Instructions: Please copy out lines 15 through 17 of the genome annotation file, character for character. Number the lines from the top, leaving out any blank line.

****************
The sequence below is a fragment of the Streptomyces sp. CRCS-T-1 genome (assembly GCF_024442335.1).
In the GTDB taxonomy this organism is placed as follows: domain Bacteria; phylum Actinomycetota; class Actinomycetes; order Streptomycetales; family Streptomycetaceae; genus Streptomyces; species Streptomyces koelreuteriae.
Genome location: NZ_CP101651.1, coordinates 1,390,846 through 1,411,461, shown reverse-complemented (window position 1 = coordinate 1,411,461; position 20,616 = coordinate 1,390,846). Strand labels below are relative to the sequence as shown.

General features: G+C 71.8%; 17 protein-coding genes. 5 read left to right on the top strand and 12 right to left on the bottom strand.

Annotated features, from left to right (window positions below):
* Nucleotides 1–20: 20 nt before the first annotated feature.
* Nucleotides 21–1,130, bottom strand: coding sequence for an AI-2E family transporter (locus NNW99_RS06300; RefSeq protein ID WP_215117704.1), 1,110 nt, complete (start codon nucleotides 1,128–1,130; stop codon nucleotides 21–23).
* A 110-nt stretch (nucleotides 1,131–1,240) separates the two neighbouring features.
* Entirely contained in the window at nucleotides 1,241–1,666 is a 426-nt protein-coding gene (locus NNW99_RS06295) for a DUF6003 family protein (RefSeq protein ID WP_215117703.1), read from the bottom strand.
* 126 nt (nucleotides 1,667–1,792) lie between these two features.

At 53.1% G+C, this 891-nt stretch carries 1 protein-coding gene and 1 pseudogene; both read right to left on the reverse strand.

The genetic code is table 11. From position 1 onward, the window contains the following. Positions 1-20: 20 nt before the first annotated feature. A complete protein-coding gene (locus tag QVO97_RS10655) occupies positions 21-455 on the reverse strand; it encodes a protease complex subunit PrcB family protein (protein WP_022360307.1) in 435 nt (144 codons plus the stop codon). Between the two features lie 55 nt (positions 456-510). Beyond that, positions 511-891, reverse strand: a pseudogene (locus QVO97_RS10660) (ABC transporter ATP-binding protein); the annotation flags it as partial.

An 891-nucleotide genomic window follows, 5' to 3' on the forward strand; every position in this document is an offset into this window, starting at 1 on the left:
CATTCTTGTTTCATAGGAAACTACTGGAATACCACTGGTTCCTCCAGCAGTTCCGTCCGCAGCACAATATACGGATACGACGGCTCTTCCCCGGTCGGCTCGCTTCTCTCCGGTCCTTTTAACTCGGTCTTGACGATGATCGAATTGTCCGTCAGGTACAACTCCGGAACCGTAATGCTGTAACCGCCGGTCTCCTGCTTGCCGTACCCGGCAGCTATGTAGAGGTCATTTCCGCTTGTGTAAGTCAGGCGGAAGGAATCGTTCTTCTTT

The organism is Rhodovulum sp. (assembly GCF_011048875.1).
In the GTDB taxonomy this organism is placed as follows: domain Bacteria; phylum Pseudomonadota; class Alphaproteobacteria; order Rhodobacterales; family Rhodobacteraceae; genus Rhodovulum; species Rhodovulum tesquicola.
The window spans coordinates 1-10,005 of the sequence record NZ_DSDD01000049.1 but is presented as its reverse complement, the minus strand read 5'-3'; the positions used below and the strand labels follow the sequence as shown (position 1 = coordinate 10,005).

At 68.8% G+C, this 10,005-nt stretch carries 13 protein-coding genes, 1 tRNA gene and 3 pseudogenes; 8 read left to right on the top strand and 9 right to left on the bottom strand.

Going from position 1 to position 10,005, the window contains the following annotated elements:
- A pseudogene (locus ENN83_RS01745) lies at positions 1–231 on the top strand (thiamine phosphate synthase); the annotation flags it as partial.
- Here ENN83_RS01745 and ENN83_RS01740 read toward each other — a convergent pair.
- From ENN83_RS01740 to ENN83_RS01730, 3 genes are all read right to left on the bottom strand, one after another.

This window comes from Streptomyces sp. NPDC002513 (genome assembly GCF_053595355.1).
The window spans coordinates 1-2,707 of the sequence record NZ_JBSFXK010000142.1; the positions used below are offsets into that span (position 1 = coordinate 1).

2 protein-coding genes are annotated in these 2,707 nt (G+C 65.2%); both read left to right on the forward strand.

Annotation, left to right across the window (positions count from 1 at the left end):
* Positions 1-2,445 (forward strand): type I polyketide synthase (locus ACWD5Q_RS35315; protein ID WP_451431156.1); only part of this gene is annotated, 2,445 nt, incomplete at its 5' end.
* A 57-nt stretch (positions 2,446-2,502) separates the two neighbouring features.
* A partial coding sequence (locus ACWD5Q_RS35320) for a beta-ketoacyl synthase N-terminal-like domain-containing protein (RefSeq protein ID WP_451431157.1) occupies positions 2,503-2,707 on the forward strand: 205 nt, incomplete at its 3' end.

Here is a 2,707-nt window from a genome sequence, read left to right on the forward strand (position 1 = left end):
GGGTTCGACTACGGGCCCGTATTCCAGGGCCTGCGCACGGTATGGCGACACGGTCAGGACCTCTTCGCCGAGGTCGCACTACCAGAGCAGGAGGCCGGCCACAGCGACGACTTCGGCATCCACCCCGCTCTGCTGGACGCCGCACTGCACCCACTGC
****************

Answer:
The organism is Rhodovulum sp. (assembly GCF_011048875.1).
In the GTDB taxonomy this organism is placed as follows: domain Bacteria; phylum Pseudomonadota; class Alphaproteobacteria; order Rhodobacterales; family Rhodobacteraceae; genus Rhodovulum; species Rhodovulum tesquicola.
The window spans coordinates 1-10,005 of the sequence record NZ_DSDD01000049.1 but is presented as its reverse complement, the minus strand read 5'-3'; the positions used below and the strand labels follow the sequence as shown (position 1 = coordinate 10,005).